Now that the atomic bomb has been dismantled and the world is recovering from a severe case of vertigo, Bono is already looking to the future and eyeing a new U2 album by year's end.
While being interviewed by Jo Whiley on BBC Radio One recently, Bono provided the typical betwixt albums tease. "Our band has certainly reached the end of where we've been at for the last couple of albums," he said. "I want to see what else we can do with it, take it to the next level; I think that's what we've got to do."
But the tease intensified when Bono said, "We're gonna continue to be a band, but maybe the rock will have to go; maybe the rock has to get a lot harder. But whatever it is, it's not gonna stay where it is."
A quick survey of albums past and the ensuing idle pre-next-album chit chat reveals that, well, Bono isn't really revealing all that much here.
Happily, this is Bono being Bono and he's left behind the stark talk that followed "Rattle and Hum" and the Lovetown tour, when he made his dramatic statement about the band needing to "go away and dream it all up again," on New Year's Eve in 1989.
No. This falls in line squarely with the rhetoric of the past several years.
After "Pop" and before "All That You Can't Leave Behind," Bono spoke of advancing toward simplicity, while also noting that there are no reverse gears on the U2 tank.
But those were fairly natural comments considering how far out there the band had gone from the Heartland of America to the raucous reinvention of "Achtung Baby," their album-from-the-road sequel, "Zooropa," and the techno experimentation of "Pop." A newer, simpler approach at that point seemed logical.
And let's not forget that, prior to its release, Bono referred to "How to Dismantle an Atomic Bomb" as the band's "first rock album."
Elsewhere in that same BBC interview, Bono said he'd like to do more acoustic compositions, simply focusing on voice and guitar. "I would like to do a couple of tunes in that direction, with just a lot of space around the voice," he said. "I'd like to strip things down; that's something I'd be very interested in at the moment."
For U2, however, that seems to be part of their traditional modus operandi. Bono has commented in the past on how a great rock song can always be stripped down to a simple acoustic arrangement. That method is certainly obvious in the band's earlier work, but it's also evident in their more recent, technology-finessed productions.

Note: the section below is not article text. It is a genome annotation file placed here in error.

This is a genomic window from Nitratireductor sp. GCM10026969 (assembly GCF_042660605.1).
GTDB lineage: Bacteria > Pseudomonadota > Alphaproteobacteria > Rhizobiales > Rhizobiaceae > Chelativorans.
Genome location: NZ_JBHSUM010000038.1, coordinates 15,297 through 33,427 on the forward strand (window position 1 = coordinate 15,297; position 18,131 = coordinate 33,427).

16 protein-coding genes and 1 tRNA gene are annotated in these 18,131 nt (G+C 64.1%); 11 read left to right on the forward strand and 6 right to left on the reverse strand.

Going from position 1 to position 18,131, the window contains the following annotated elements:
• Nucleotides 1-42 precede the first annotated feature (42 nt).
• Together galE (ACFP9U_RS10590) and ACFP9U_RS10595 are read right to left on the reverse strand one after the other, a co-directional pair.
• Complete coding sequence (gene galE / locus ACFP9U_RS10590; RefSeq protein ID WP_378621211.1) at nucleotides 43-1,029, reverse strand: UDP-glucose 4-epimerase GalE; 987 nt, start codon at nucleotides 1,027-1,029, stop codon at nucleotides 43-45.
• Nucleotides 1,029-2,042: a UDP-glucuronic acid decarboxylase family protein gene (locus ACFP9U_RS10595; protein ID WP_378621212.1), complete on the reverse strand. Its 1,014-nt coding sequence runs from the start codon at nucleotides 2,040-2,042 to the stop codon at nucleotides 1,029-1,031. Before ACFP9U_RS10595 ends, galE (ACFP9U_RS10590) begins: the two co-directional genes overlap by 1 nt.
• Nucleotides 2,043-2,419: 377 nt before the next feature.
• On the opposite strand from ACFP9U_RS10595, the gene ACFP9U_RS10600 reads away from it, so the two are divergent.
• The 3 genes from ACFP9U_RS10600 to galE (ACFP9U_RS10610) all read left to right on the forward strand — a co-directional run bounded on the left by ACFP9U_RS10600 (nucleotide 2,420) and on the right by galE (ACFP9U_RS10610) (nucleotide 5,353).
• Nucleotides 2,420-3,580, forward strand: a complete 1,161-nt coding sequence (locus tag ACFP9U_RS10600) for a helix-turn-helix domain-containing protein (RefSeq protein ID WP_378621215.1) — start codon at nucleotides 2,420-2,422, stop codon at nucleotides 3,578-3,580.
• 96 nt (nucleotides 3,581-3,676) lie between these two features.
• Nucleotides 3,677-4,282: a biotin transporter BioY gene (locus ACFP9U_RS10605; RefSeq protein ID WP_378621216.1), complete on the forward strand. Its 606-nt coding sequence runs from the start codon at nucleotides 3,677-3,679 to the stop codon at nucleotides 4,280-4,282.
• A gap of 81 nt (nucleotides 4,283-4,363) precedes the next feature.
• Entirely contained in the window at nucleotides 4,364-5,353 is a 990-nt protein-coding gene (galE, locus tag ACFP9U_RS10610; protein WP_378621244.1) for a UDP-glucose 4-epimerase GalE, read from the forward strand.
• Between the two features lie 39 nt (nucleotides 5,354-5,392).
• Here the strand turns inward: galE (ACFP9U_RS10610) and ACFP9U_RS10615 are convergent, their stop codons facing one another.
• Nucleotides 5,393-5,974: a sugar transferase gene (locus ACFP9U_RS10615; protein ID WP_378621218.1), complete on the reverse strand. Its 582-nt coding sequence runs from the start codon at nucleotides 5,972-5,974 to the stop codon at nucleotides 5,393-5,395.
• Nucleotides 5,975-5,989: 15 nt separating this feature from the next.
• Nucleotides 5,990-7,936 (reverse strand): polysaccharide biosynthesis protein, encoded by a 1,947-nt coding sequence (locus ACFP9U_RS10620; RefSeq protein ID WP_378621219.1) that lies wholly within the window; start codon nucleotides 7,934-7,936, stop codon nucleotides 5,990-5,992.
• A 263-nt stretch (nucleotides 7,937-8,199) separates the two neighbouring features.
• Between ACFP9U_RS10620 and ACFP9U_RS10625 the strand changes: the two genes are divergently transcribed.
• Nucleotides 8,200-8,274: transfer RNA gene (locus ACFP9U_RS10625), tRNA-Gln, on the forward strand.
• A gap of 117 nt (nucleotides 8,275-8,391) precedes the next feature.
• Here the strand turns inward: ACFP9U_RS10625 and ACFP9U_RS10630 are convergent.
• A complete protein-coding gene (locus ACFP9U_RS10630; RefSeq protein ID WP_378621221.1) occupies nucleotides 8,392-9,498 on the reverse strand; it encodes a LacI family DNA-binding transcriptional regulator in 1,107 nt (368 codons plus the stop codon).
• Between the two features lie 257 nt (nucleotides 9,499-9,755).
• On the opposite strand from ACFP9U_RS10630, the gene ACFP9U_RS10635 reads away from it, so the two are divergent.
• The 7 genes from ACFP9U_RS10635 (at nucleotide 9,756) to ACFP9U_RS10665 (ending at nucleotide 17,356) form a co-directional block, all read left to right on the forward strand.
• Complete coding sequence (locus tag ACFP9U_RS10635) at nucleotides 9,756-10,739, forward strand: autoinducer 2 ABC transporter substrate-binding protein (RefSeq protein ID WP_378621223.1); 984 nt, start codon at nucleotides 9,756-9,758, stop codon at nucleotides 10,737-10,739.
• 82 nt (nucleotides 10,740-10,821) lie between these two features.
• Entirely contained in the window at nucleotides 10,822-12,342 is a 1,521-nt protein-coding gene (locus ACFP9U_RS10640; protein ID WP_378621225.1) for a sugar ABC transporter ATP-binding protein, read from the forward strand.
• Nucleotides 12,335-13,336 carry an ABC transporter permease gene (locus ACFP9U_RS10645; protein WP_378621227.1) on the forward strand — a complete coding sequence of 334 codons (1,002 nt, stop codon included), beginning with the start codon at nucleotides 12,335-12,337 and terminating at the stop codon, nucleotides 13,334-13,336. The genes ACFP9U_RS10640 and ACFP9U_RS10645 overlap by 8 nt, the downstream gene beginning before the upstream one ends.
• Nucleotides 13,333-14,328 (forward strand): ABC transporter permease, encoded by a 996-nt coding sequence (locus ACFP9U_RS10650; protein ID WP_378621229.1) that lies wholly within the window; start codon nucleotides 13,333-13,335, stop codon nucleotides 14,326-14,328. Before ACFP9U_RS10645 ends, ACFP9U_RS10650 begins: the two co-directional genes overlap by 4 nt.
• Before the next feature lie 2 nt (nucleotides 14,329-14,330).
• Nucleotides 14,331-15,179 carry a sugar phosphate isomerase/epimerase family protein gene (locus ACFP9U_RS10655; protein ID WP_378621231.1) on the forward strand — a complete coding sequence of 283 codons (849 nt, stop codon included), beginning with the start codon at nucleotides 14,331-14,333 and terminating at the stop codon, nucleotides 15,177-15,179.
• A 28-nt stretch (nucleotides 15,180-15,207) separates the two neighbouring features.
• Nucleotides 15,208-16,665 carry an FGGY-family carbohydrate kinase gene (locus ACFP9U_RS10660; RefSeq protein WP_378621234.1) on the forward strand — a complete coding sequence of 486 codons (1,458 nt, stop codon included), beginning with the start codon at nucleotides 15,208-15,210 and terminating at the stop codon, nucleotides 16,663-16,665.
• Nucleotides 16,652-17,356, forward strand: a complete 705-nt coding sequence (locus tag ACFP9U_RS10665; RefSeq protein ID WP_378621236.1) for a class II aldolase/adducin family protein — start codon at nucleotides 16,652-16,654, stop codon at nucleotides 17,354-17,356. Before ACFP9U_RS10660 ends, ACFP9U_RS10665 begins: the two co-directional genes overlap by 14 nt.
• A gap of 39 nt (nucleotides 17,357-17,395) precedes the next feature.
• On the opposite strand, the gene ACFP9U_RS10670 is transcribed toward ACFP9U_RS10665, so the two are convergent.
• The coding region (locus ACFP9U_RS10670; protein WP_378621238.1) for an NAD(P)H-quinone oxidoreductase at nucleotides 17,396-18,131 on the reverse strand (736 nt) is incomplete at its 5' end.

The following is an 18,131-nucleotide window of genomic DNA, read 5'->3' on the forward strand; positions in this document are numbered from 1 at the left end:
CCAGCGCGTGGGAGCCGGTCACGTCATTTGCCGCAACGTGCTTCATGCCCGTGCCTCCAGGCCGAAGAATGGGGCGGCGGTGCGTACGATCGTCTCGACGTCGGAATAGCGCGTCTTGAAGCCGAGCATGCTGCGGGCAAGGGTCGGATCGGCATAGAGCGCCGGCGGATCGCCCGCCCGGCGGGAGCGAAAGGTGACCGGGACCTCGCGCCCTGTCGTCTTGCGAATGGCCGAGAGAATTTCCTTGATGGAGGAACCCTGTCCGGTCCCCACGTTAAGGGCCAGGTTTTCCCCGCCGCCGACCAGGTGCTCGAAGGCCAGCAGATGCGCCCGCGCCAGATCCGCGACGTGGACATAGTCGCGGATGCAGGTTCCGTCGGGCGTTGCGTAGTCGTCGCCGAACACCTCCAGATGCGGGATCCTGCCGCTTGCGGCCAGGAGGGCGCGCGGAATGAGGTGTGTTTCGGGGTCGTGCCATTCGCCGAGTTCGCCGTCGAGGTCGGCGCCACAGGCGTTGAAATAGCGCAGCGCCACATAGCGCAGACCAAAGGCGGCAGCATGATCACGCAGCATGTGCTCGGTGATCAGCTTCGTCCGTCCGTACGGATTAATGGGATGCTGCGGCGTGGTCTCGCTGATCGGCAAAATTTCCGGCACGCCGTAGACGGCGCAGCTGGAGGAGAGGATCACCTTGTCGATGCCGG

Set aside all the backing vocals and ambient sounds in "Staring at the Sun" or "Stuck in a Moment You Can't Get Out Of," and the acoustic versions carry an elegant, raw power. In the same vein, the Acoustic Couch Mix of "Sometimes You Can't Make it on Your Own" is another prime example of a U2 tune unplugged. Regardless of the rendition, it's a great song.
But far more surprising is how good "Vertigo" sounds with Bono's vocals accompanied by The Edge on, of all things, a banjo. One need only check out the Temple Bar Mix of "Vertigo" to appreciate the energy that can exist between a voice and an acoustic guitar... er, stringed instrument.
It's always tasty to speculate on the next set of U2 licks and this time is no different, particularly when Bono toys with the possibility of making the rock "harder" while also looking forward to the stripped down appeal of simple acoustic arrangements. Perhaps this is where Rick Rubin may or may not come in.
While no doubt the next change probably won't be as dramatic and, for some, as divisive as the total reinvention that accompanied Zoo TV, the thought of U2 taking things to the "next level" is certainly enough of a tease to make the coming months boil over with anticipation.
Ultimately, though, whatever comes out will surely be the end product of the Zooropean Democracy that is U2. After all, Bono is merely a player in the Larry Mullen, Jr., Band. While it's also a wee bit too early to consider all the tour implications and other residual effects of whatever new direction the band might take on the new album, four words continually bounce around in this writer's head. They're four other words from Bono, spoken from the Vertigo tour stage: "We're just getting started."
All right, Bono. And we're ready. We're ready for what's next.
• Originally published at Interference.com.
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